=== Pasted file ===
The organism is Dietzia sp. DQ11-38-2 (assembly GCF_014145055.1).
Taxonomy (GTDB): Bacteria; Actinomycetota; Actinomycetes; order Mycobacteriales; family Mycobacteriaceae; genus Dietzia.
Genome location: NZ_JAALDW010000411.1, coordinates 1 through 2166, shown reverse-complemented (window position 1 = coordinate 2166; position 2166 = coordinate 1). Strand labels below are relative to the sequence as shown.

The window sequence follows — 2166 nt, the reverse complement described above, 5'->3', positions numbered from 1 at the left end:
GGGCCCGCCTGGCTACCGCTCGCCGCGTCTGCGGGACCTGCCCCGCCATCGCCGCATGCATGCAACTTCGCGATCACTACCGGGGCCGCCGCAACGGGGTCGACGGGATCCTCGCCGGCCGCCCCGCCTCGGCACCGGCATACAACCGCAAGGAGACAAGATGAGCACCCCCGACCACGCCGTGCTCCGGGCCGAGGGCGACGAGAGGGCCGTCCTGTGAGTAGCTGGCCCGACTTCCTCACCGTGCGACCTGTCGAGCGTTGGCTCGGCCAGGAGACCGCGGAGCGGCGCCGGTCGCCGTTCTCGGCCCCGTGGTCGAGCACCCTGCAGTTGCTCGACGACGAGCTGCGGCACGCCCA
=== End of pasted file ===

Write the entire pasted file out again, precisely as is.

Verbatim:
The organism is Dietzia sp. DQ11-38-2 (assembly GCF_014145055.1).
Taxonomy (GTDB): Bacteria; Actinomycetota; Actinomycetes; order Mycobacteriales; family Mycobacteriaceae; genus Dietzia.
Genome location: NZ_JAALDW010000411.1, coordinates 1 through 2166, shown reverse-complemented (window position 1 = coordinate 2166; position 2166 = coordinate 1). Strand labels below are relative to the sequence as shown.

The window sequence follows — 2166 nt, the reverse complement described above, 5'->3', positions numbered from 1 at the left end:
GGGCCCGCCTGGCTACCGCTCGCCGCGTCTGCGGGACCTGCCCCGCCATCGCCGCATGCATGCAACTTCGCGATCACTACCGGGGCCGCCGCAACGGGGTCGACGGGATCCTCGCCGGCCGCCCCGCCTCGGCACCGGCATACAACCGCAAGGAGACAAGATGAGCACCCCCGACCACGCCGTGCTCCGGGCCGAGGGCGACGAGAGGGCCGTCCTGTGAGTAGCTGGCCCGACTTCCTCACCGTGCGACCTGTCGAGCGTTGGCTCGGCCAGGAGACCGCGGAGCGGCGCCGGTCGCCGTTCTCGGCCCCGTGGTCGAGCACCCTGCAGTTGCTCGACGACGAGCTGCGGCACGCCCA